Late Summer Zucchini Quick Bread 

6 cups all-purpose flour

2 teaspoon salt

2 teaspoon baking soda

2 teaspoon baking powder

6 teaspoons ground cinnamon

6 eggs

 2 cup vegetable oil

4 cups white sugar

2 tablespoons vanilla extract

4 cups grated zucchini

2 cup chopped walnuts

2 cups raisins

1 package instant oatmeal for topping, any flavor

Preheat oven to 350 degrees.  Spray with cooking spray, four 8 x 4 inch pans.  In a very large bowl, mix flour, salt, baking powder, soda, and cinnamon together.

Beat eggs, oil, vanilla, and sugar together in a separate large bowl. Add wet ingredients to the dry mixture, and beat well. Stir in zucchini, nuts, and raisins until well combined. Pour batter into prepared pans. Sprinkle flavored instant oatmeal evenly over batter.

Bake for 50 to 60 minutes, or until tester inserted in the center comes out clean. Cool in pan on rack for 20-30 minutes. Carefully, remove from pan, and cool completely.



Fresh from the Garden Refrigerator Pickles

I was pleasantly surprised this week when a co-worker brought in a big bag of freshly picked pickling cucumbers and plopped them on the break room table.  She announced that the cucumbers were from her father’s garden and that anyone was welcome to take as many as they liked.  Straight away, I scooped up a good majority of the pickles and packed them away for one of my favorite summer projects.  When I returned home from work that evening, I began the task at hand, slicing the veggies for my refreshing refrigerator pickles.  

This recipe yields several jars of a delicious, crunchy, sweet condiment.  Use a variety of green, red, or yellow  peppers to add a bit of color to the mix.  You will love the ease at which this recipe comes together (ridiculously easy). More importantly, you will love the taste of these refreshingly delicious refrigerator pickles!





Fresh from the Garden Refrigerator Pickles

1 cup distilled white vinegar

1 tablespoon salt

1 1/2 cups white sugar

1/4 cup mixed pickling spice

6 cups sliced pickling cucumbers

1 cup sliced onions

1 cup sliced green bell peppers

In a medium saucepan, bring vinegar, salt and sugar to a boil. Simmer until the sugar has dissolved, 5-10 minutes. Meanwhile, drop a teaspoon of pickling spices into the bottom of each sterilized canning jar.  

Tightly pack the mixture of cucumbers, onions and green bell peppers into jars. Pour the vinegar mixture over the vegetables, covering vegetables completely.  Twist on lids and store in the refrigerator for three days before serving.





Rosemary and Basil Herbed Flat Bread



I usually make this bread during the late spring and summer months when fresh herbs are abundant and ready to be trimmed.  There’s no point in making this bread unless you have fresh herbs to incorporate into the batter and snip over the finished product.  As the bread toasts in the oven, the irresistible aroma of freshly cut basil and rosemary, garlic, and olive oil is like no other.  The combination of herbs and spices help to make this summer staple undeniably scrumptious! Often served with pasta and red sauce, cheese and grapes, or a lite summer salad… It’s crazy delicious!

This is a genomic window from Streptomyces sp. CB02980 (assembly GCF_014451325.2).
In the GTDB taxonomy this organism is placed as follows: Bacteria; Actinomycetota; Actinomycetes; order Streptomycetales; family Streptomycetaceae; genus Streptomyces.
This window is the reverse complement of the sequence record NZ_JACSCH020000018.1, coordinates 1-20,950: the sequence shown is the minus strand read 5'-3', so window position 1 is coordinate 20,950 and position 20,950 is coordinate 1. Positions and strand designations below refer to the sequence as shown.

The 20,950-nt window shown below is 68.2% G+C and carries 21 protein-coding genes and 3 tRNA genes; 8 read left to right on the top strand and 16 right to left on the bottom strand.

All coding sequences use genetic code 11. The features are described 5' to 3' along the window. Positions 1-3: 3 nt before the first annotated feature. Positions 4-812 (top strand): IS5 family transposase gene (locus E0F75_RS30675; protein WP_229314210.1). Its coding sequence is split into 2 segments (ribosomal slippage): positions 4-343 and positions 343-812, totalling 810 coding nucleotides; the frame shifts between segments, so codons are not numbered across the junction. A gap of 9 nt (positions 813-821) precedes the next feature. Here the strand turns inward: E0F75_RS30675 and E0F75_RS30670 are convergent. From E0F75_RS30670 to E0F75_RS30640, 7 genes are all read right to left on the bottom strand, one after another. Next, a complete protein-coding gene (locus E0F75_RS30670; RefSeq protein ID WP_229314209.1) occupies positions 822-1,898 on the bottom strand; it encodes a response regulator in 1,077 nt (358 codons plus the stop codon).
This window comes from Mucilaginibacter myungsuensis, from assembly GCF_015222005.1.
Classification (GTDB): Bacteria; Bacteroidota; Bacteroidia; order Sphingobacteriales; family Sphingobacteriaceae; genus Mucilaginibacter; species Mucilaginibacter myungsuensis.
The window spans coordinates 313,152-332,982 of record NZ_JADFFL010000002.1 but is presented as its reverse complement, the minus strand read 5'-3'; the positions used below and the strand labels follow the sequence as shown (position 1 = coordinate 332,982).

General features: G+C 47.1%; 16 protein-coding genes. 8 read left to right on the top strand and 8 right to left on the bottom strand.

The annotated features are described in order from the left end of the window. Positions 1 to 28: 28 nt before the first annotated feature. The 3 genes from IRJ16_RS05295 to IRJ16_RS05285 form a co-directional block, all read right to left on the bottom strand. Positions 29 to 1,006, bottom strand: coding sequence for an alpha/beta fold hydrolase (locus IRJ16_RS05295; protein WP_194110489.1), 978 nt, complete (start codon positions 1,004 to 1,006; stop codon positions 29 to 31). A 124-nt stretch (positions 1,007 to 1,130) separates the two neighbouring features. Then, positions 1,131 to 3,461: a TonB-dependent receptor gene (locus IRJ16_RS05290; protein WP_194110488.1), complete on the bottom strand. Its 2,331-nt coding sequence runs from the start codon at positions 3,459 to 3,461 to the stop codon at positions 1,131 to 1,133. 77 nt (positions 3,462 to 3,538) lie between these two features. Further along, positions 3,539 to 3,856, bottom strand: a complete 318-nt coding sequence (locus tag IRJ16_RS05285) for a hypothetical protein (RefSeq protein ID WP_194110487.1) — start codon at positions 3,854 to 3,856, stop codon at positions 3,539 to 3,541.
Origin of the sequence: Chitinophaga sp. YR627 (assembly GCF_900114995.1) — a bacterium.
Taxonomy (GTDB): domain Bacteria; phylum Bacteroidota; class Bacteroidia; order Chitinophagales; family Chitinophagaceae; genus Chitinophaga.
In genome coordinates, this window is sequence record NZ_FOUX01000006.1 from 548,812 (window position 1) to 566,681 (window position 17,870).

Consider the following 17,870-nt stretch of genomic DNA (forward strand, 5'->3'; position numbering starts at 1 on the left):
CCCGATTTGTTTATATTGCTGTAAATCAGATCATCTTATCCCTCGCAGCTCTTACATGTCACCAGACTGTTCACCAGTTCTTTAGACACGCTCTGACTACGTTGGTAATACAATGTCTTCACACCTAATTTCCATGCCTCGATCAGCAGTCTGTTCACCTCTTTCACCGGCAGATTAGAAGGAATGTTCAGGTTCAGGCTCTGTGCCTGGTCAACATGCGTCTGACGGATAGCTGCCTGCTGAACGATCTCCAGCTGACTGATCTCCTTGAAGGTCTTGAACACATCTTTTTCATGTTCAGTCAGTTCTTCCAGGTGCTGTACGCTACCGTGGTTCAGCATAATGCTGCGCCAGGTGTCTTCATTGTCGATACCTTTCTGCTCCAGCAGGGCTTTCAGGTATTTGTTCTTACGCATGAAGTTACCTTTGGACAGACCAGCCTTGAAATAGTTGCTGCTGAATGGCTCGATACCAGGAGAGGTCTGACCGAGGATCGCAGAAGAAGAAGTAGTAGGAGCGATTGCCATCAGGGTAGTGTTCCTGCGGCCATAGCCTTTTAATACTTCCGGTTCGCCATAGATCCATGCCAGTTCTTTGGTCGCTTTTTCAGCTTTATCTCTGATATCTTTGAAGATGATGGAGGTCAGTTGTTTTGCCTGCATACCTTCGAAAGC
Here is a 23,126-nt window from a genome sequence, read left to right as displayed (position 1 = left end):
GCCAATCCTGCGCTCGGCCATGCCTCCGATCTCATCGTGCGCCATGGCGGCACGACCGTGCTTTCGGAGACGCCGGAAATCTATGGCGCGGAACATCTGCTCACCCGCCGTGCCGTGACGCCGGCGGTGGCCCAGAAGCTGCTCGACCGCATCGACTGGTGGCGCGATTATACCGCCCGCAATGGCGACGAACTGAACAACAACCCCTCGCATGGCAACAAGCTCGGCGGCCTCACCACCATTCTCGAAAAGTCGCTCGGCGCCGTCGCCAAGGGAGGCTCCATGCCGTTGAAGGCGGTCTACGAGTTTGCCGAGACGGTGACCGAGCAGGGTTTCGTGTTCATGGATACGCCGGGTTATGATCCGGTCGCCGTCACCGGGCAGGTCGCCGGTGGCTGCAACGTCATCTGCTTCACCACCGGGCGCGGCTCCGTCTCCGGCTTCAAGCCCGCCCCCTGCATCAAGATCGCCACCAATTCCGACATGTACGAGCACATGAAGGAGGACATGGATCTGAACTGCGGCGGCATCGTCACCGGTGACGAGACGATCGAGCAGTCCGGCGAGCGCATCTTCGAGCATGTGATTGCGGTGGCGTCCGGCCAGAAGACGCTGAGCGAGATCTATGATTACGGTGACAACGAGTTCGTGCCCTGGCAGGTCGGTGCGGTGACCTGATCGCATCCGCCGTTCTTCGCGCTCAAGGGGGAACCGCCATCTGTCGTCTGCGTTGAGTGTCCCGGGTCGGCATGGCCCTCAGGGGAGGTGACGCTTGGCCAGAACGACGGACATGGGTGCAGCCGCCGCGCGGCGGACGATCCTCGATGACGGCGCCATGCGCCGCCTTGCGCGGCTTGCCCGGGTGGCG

Rosemary and Basil Herbed Flat Bread

1-3/4 cups all-purpose flour

1 tablespoon fresh rosemary, minced

1 tablespoon fresh basil, minced

1 teaspoon baking powder

3/4 teaspoon salt

1/2 cup water

1/2 cup olive oil

Sea salt, garlic powder, Italian seasoning mix, and fresh herbs (to sprinkle over the top of bread after baking)

Preheat oven to 450 degrees.  Lightly spray two baking sheets with cooking spray or line each sheet with parchment paper.  In a large bowl, combine the flour, herbs, baking powder and salt. Stir in water and 1/3 cup oil until mixture forms a soft dough. Turn onto a floured surface; knead for about 1 minute.

Divide dough in half; shape into two balls. Roll each ball into a thin oblong shape to fit on prepared baking sheet. Carefully transfer dough to prepared baking sheets.

Bake for 8-10 minutes or until golden brown. Remove from pan to a wire rack and  lightly brush each with remaining oil; sprinkle with salt and garlic powder, seasoning mix and fresh herbs. Slice for serving. 





Pecan and Raisin Zucchini Quick Bread



As the end of the traditional Midwest growing season is well past it’s prime, local farmer’s markets are providing customers with an array of cool weather vegetables.  The unseasonably mild temperatures have helped zucchini, beets, and winter squash continue to grow.  

Last week a co-worker filled a basket with end-of-the-season zucchini that she had picked from her garden.  She placed the bountiful basket on the break room table to share with all.  I quickly scooped up an armful so that I could make a few batches of zucchini quick bread.  This is one of my favorite recipes.  It’s moist and flavorful with lots of texture provided by the crunchy pecans and sweet California raisins.  The recipe freezes well so I make quite a few loaves, wrap them and freeze them for gift giving or for a quick morning breakfast accompanied by a mug full of piping hot coffee.

Note: I sprinkle a tablespoon of wheat germ over each loaf before baking.  This gives the loaves a crunchy topping and a boost of fiber.

Pecan and Raisin Zucchini Quick Bread

2 cups sugar

1 1/4 cup canola oil

3 large eggs

2 teaspoons vanilla extract

3 1/2 cups all-purpose flour

1 teaspoon salt

1 teaspoon baking soda

1 teaspoon ground cinnamon

1 teaspoon pumpkin pie spice

1/4 teaspoon baking powder

2 1/2 cups shredded zucchini 

1 cup chopped pecans or walnuts

3/4 cup raisins

Optional Topping: 

2 tablespoons wheat germ

Preheat oven to 350°. Grease two 9×5″ loaf pans. In a large bowl, beat sugar, oil, eggs and vanilla until well blended. In another bowl, whisk flour, salt, baking soda, cinnamon, pumpkin pie spice and baking powder; gradually beat into sugar mixture, mixing just until moistened. Stir in zucchini, pecans and raisins.

Transfer to prepared pans. Sprinkle each loaf with 1 tablespoon of wheat germ (optional).  Bake 55-65 minutes or until a toothpick inserted in center comes out clean. Cool 10 minutes before removing from pans to wire racks to cool.